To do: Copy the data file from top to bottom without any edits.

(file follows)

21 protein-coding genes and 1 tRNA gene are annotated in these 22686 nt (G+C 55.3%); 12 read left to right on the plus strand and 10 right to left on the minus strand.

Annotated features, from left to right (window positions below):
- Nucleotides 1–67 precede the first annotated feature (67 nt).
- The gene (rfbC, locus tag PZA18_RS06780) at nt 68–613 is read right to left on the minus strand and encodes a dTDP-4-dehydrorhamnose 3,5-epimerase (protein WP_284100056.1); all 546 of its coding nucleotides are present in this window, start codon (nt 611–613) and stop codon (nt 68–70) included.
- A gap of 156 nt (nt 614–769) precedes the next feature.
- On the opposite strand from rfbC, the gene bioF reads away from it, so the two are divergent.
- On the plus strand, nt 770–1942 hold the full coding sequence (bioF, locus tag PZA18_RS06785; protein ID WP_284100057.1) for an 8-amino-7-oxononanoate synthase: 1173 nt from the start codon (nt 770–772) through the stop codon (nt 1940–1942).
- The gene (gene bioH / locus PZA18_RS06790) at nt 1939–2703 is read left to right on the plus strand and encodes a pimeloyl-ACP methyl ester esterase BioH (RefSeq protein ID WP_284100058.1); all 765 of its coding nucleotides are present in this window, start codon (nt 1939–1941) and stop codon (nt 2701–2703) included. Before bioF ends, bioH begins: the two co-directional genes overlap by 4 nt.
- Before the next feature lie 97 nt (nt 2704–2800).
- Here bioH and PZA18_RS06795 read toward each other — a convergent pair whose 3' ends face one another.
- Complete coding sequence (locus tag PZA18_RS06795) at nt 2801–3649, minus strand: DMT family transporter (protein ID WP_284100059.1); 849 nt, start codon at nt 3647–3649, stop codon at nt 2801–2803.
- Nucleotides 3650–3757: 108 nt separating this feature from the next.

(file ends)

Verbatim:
21 protein-coding genes and 1 tRNA gene are annotated in these 22686 nt (G+C 55.3%); 12 read left to right on the plus strand and 10 right to left on the minus strand.

Annotated features, from left to right (window positions below):
- Nucleotides 1–67 precede the first annotated feature (67 nt).
- The gene (rfbC, locus tag PZA18_RS06780) at nt 68–613 is read right to left on the minus strand and encodes a dTDP-4-dehydrorhamnose 3,5-epimerase (protein WP_284100056.1); all 546 of its coding nucleotides are present in this window, start codon (nt 611–613) and stop codon (nt 68–70) included.
- A gap of 156 nt (nt 614–769) precedes the next feature.
- On the opposite strand from rfbC, the gene bioF reads away from it, so the two are divergent.
- On the plus strand, nt 770–1942 hold the full coding sequence (bioF, locus tag PZA18_RS06785; protein ID WP_284100057.1) for an 8-amino-7-oxononanoate synthase: 1173 nt from the start codon (nt 770–772) through the stop codon (nt 1940–1942).
- The gene (gene bioH / locus PZA18_RS06790) at nt 1939–2703 is read left to right on the plus strand and encodes a pimeloyl-ACP methyl ester esterase BioH (RefSeq protein ID WP_284100058.1); all 765 of its coding nucleotides are present in this window, start codon (nt 1939–1941) and stop codon (nt 2701–2703) included. Before bioF ends, bioH begins: the two co-directional genes overlap by 4 nt.
- Before the next feature lie 97 nt (nt 2704–2800).
- Here bioH and PZA18_RS06795 read toward each other — a convergent pair whose 3' ends face one another.
- Complete coding sequence (locus tag PZA18_RS06795) at nt 2801–3649, minus strand: DMT family transporter (protein ID WP_284100059.1); 849 nt, start codon at nt 3647–3649, stop codon at nt 2801–2803.
- Nucleotides 3650–3757: 108 nt separating this feature from the next.